More than 2,000 biomarker tests are available, and the NCCN Biomarkers Compendium contains information designed to support decision-making around the use of such testing in patients with cancer
Launched in December 2012, the NCCN Biomarkers Compendium contains information designed to support decision-making around the use of biomarker, or molecular, testing in patients with cancer. It was the headliner for a presentation by industry experts in Session 310.
More than 2,000 tests are available to help clinicians determine optimal treatment based on patient-specific variables. The use of biomarker testing has grown for solid tumors but is rapidly evolving in practice.
“NCCN developed the Biomarkers Compendium to ensure access to tests that influence standard treatment decisions in a rapidly evolving field of medicine,” said Joan McClure, senior vice president, clinical information and publications, National Comprehensive Cancer Network (NCCN), a panelist.
The network includes 25 academic cancer centers across the United States, including Yale Cancer Center and the Mayo Clinic.
The presentation provided an introduction to biomarker testing and also focused on the key features and current applications of the compendium, which will be able to incorporate new cancer biomarkers as they emerge. By reviewing and weighing evidence, alliance members assign categories to recommendations.
McClure says the session provided attendees an increased appreciation for the complexity of biomarker testing and its role in assuring payers that the tests they are being asked to pay for are clinically useful for patient management.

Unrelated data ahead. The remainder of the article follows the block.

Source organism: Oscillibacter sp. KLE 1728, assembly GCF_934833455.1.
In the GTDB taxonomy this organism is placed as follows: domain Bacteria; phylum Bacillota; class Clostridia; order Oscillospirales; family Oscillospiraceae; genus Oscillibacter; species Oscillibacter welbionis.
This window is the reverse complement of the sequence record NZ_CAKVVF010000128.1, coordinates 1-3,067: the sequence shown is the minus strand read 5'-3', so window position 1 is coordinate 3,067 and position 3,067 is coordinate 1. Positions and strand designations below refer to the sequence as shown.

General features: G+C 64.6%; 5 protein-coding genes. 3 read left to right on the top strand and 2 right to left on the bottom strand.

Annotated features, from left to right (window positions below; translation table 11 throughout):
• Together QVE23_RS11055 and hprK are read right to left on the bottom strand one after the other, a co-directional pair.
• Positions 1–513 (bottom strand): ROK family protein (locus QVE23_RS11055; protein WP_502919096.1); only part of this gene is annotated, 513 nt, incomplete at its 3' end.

“In addition, payers should realize that regulatory decisions about tests and test kits do not adequately address this issue,” she says.
The compendium provides essential details for tests that have been approved by NCCN guideline panels and recommended by the guidelines. These tests measure changes in genes or gene products and are used for diagnosis, screening, monitoring and surveillance or for providing predictive or prognostic information.
McClure anticipates that payers may eventually use the Compendium as a reference for coverage decisions, similar to the way they rely on the NCCN Drugs & Biologics Compendium. The latter contains scientifically derived information designed to support decision-making about the appropriate use of drugs and biologics in patients with cancer.
Although the tool offers evidence based on research by experts, NCCN urges clinical professionals to apply independent medical judgment in their decisions about treatment that meets the clinical characteristics and needs of individual patients with cancer.
"Payer awarenes is rising, as it should be," said Mark Green, MD, of Xcenda, which studied the acceptance and awareness of the tool.
Dr. Green also said that oncology physicians have low awareness of the compendium, which is a wake up call for the alliance.